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May 3, 2003
Hard time calls for hard rock - at least that's the view of Metallica, who performed a free hour-long concert at California's San Quentin State Prison. The heavy-metal band agreed to perform Thursday for about 800 inmates after spending 18 hours at the prison Wednesday filming the video for the title track to its new album, St. Anger. A spokesman for Metallica's record company, Elektra Records, said prisoners and guards appeared as extras in the video, which was shot inside a cell block and in the outside yard during a lunch break.
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By JONATHAN PITTS and JONATHAN PITTS,SUN REPORTER | August 3, 2006
At the height of the Vietnam War, in his song, "The Fightin' Side of Me," a cantankerous ex-con named Merle Haggard told hippie protesters, "If you don't love [America], leave it; let this song that I'm singin' be a warning." Thirty-six years later, the whiskey-voiced star spends much of his hard-earned credibility questioning the war in Iraq and defending the Dixie Chicks, the country-music trio whose radio airplay went south three years ago after they slammed President Bush on foreign soil.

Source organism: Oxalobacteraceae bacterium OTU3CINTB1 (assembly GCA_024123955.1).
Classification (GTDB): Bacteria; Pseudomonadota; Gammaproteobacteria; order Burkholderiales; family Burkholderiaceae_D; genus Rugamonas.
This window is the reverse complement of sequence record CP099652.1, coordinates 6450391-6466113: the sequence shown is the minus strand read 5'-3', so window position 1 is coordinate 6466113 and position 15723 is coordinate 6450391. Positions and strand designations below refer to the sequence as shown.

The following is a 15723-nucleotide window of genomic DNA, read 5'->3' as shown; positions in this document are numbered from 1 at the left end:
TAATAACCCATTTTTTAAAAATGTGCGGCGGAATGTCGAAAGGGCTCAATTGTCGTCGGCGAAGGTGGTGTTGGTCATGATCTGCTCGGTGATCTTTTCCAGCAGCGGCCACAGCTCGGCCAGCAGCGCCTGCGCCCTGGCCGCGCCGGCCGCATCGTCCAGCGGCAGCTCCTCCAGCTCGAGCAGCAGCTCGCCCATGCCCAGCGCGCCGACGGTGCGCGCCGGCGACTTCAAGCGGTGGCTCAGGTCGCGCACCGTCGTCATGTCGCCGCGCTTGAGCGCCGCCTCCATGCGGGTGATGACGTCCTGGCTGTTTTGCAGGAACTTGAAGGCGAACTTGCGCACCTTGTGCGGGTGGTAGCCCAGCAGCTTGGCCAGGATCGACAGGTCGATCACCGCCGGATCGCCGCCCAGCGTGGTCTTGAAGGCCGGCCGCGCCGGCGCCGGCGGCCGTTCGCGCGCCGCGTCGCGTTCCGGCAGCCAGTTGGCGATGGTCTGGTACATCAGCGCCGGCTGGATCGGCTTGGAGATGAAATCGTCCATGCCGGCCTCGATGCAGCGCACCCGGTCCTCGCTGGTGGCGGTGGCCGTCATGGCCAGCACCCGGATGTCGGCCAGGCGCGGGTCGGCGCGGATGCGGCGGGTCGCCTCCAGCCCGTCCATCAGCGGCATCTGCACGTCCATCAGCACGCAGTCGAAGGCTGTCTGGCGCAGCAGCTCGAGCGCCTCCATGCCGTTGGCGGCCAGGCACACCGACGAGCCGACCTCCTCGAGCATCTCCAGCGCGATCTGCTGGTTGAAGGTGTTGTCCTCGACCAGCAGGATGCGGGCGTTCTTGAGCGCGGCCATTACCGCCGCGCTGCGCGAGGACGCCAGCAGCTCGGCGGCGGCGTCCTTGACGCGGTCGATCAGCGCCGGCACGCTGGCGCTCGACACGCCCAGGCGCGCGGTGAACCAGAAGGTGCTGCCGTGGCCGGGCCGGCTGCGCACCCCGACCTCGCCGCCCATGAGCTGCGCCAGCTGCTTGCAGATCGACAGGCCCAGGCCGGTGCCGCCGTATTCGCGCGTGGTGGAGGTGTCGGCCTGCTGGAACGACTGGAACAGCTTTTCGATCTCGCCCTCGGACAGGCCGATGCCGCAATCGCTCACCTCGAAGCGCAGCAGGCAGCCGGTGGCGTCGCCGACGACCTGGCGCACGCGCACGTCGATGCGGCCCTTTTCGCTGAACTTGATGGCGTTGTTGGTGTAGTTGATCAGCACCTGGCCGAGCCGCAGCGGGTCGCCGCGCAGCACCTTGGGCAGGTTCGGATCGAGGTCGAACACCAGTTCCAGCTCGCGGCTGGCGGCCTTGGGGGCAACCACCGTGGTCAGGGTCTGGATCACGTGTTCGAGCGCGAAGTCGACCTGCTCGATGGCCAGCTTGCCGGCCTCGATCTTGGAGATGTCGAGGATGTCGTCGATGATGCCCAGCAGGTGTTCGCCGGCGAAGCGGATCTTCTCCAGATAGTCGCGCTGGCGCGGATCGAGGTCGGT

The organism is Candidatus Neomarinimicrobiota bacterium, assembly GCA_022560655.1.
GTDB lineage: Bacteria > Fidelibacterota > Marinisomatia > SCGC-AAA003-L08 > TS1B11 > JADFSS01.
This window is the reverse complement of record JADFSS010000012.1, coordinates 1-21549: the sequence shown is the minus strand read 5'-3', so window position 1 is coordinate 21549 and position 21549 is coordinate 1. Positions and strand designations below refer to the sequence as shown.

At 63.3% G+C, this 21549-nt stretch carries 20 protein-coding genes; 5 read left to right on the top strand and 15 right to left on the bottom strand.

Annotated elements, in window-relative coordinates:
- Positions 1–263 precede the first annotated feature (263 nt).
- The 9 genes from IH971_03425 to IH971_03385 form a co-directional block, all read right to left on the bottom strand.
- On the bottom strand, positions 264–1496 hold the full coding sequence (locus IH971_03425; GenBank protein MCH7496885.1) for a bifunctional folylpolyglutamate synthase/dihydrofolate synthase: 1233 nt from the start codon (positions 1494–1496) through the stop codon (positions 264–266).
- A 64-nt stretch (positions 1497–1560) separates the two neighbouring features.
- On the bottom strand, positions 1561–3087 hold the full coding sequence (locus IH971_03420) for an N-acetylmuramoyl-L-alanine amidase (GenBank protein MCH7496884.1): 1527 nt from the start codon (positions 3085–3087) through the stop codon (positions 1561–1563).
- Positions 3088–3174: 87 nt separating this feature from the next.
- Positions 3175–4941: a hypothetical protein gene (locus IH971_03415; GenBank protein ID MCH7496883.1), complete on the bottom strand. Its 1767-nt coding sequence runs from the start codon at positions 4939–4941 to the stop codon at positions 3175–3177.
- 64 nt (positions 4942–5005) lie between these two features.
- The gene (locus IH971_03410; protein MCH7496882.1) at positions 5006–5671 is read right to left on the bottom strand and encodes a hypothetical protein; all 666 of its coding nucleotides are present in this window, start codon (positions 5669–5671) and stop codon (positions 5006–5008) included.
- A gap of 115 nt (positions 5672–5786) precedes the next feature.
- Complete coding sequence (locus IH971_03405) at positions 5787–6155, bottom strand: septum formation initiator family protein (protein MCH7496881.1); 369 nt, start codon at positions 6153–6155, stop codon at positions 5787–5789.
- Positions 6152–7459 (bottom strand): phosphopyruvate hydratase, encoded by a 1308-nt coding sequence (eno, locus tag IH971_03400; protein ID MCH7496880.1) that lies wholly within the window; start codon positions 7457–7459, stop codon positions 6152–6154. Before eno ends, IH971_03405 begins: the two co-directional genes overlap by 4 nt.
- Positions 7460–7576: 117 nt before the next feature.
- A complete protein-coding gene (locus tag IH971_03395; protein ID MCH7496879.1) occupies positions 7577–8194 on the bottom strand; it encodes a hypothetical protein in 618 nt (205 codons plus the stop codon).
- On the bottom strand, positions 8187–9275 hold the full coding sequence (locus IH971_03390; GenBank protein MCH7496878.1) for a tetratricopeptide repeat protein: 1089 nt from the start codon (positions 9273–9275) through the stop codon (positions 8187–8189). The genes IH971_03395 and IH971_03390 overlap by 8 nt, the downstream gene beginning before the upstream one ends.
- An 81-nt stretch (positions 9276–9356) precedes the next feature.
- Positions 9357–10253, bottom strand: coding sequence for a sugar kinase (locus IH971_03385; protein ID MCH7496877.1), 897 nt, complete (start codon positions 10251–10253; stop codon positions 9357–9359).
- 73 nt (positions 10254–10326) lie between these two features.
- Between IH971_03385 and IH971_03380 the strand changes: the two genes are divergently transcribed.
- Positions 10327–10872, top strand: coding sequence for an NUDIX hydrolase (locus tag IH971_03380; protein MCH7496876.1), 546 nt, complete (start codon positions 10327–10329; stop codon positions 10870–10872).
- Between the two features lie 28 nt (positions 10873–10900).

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NEWS
By John M. Glionna and John M. Glionna,LOS ANGELES TIMES | May 5, 2001
SAN QUENTIN, Calif. - Each time the heavy gates clank shut behind him, prison guard Robert Trono enters a violent realm of men with nothing left to lose. The 39-year-old sergeant works in a cramped concrete cellblock that houses 85 criminals awaiting execution. It is a place where riot gear, stab-proof vests, biohazard body suits and fear are standard issue. Trono helps oversee inmates known as the Grade-B condemned, the most dangerous of San Quentin State Prison's 580 death row prisoners.
NEWS
By LOS ANGELES TIMES | December 13, 2005